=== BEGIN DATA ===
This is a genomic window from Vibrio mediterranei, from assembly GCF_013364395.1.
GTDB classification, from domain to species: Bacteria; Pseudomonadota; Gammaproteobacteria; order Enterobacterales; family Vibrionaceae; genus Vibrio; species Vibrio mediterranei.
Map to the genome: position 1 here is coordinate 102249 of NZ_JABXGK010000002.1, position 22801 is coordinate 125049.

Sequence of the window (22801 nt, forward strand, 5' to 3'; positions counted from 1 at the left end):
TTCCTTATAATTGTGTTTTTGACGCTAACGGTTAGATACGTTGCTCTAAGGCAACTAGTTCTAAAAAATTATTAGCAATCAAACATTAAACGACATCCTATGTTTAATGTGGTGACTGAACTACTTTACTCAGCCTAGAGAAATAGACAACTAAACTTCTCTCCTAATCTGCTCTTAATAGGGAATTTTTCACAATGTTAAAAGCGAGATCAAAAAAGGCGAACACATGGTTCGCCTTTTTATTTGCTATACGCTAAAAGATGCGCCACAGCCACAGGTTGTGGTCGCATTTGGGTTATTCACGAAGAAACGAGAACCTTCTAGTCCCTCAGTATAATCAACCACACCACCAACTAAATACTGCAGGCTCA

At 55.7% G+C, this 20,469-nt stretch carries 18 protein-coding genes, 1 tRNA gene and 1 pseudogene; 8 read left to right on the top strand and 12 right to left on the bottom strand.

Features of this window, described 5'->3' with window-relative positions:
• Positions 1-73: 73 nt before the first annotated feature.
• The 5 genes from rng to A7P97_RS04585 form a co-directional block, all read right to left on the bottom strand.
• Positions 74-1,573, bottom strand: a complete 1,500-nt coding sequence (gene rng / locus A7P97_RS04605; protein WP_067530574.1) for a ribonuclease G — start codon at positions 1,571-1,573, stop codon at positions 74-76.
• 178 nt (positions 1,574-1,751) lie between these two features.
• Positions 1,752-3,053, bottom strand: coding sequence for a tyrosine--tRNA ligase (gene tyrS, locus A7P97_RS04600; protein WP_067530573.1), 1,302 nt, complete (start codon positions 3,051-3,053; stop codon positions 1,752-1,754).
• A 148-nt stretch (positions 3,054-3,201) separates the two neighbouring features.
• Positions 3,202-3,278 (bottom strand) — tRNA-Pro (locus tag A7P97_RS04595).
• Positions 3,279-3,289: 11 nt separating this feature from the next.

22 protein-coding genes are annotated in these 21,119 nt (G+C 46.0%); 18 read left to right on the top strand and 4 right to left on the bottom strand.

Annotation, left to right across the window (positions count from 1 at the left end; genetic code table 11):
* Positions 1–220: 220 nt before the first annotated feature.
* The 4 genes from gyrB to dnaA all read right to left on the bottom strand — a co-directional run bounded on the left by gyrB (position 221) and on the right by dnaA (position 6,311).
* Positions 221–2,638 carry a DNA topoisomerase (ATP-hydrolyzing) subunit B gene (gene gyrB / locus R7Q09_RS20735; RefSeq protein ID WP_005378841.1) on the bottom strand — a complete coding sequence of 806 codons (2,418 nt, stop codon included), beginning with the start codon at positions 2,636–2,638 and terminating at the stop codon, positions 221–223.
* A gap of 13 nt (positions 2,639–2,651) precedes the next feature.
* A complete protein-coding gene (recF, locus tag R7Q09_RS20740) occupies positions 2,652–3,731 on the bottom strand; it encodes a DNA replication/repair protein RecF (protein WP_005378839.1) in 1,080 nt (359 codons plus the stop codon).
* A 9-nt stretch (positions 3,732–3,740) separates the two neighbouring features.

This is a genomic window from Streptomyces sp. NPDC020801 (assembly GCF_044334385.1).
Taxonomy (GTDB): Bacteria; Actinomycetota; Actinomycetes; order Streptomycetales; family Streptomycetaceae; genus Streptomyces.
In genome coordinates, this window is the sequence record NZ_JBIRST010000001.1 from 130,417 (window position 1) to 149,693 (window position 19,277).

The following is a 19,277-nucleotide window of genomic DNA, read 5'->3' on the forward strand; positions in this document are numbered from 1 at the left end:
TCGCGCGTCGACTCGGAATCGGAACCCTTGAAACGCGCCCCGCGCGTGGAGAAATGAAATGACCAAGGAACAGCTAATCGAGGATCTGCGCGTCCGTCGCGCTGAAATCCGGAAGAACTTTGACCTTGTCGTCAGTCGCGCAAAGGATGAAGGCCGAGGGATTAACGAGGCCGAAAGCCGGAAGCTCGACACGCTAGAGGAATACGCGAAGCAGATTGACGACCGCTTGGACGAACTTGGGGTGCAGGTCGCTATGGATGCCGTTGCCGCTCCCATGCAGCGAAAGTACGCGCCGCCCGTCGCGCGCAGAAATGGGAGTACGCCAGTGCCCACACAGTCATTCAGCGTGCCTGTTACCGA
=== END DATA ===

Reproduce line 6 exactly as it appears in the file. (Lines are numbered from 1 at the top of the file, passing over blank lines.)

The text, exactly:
At 55.7% G+C, this 20,469-nt stretch carries 18 protein-coding genes, 1 tRNA gene and 1 pseudogene; 8 read left to right on the top strand and 12 right to left on the bottom strand.